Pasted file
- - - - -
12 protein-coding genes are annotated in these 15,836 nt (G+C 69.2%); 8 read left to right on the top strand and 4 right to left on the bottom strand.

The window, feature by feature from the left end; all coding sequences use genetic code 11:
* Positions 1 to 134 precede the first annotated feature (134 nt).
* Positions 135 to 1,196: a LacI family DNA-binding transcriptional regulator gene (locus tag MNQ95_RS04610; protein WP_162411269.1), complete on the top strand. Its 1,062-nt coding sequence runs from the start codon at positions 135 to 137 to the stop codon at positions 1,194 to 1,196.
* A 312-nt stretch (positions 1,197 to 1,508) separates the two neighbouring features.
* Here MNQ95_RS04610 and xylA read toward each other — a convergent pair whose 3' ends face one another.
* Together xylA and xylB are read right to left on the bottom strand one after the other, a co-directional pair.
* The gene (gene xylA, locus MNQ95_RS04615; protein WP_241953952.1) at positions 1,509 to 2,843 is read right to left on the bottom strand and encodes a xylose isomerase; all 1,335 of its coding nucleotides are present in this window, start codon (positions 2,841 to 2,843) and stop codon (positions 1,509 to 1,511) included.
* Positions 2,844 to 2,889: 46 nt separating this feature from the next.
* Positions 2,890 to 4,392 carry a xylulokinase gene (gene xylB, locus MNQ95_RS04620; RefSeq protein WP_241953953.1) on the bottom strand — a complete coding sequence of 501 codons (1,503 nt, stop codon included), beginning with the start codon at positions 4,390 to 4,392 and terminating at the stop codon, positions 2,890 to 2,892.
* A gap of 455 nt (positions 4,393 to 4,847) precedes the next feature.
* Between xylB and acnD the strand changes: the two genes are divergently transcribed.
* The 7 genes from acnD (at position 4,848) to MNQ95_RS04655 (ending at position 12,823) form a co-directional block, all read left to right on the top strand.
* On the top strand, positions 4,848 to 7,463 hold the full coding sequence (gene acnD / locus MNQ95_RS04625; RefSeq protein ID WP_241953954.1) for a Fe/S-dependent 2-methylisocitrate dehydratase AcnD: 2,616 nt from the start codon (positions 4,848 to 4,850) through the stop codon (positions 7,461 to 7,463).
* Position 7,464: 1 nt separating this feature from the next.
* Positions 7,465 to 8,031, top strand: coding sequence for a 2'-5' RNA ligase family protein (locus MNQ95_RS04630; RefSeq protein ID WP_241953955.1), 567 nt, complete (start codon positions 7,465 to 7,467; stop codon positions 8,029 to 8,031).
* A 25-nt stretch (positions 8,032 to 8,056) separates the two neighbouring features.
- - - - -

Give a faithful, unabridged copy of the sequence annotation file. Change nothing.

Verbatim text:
12 protein-coding genes are annotated in these 15,836 nt (G+C 69.2%); 8 read left to right on the top strand and 4 right to left on the bottom strand.

The window, feature by feature from the left end; all coding sequences use genetic code 11:
* Positions 1 to 134 precede the first annotated feature (134 nt).
* Positions 135 to 1,196: a LacI family DNA-binding transcriptional regulator gene (locus tag MNQ95_RS04610; protein WP_162411269.1), complete on the top strand. Its 1,062-nt coding sequence runs from the start codon at positions 135 to 137 to the stop codon at positions 1,194 to 1,196.
* A 312-nt stretch (positions 1,197 to 1,508) separates the two neighbouring features.
* Here MNQ95_RS04610 and xylA read toward each other — a convergent pair whose 3' ends face one another.
* Together xylA and xylB are read right to left on the bottom strand one after the other, a co-directional pair.
* The gene (gene xylA, locus MNQ95_RS04615; protein WP_241953952.1) at positions 1,509 to 2,843 is read right to left on the bottom strand and encodes a xylose isomerase; all 1,335 of its coding nucleotides are present in this window, start codon (positions 2,841 to 2,843) and stop codon (positions 1,509 to 1,511) included.
* Positions 2,844 to 2,889: 46 nt separating this feature from the next.
* Positions 2,890 to 4,392 carry a xylulokinase gene (gene xylB, locus MNQ95_RS04620; RefSeq protein WP_241953953.1) on the bottom strand — a complete coding sequence of 501 codons (1,503 nt, stop codon included), beginning with the start codon at positions 4,390 to 4,392 and terminating at the stop codon, positions 2,890 to 2,892.
* A gap of 455 nt (positions 4,393 to 4,847) precedes the next feature.
* Between xylB and acnD the strand changes: the two genes are divergently transcribed.
* The 7 genes from acnD (at position 4,848) to MNQ95_RS04655 (ending at position 12,823) form a co-directional block, all read left to right on the top strand.
* On the top strand, positions 4,848 to 7,463 hold the full coding sequence (gene acnD / locus MNQ95_RS04625; RefSeq protein ID WP_241953954.1) for a Fe/S-dependent 2-methylisocitrate dehydratase AcnD: 2,616 nt from the start codon (positions 4,848 to 4,850) through the stop codon (positions 7,461 to 7,463).
* Position 7,464: 1 nt separating this feature from the next.
* Positions 7,465 to 8,031, top strand: coding sequence for a 2'-5' RNA ligase family protein (locus MNQ95_RS04630; RefSeq protein ID WP_241953955.1), 567 nt, complete (start codon positions 7,465 to 7,467; stop codon positions 8,029 to 8,031).
* A 25-nt stretch (positions 8,032 to 8,056) separates the two neighbouring features.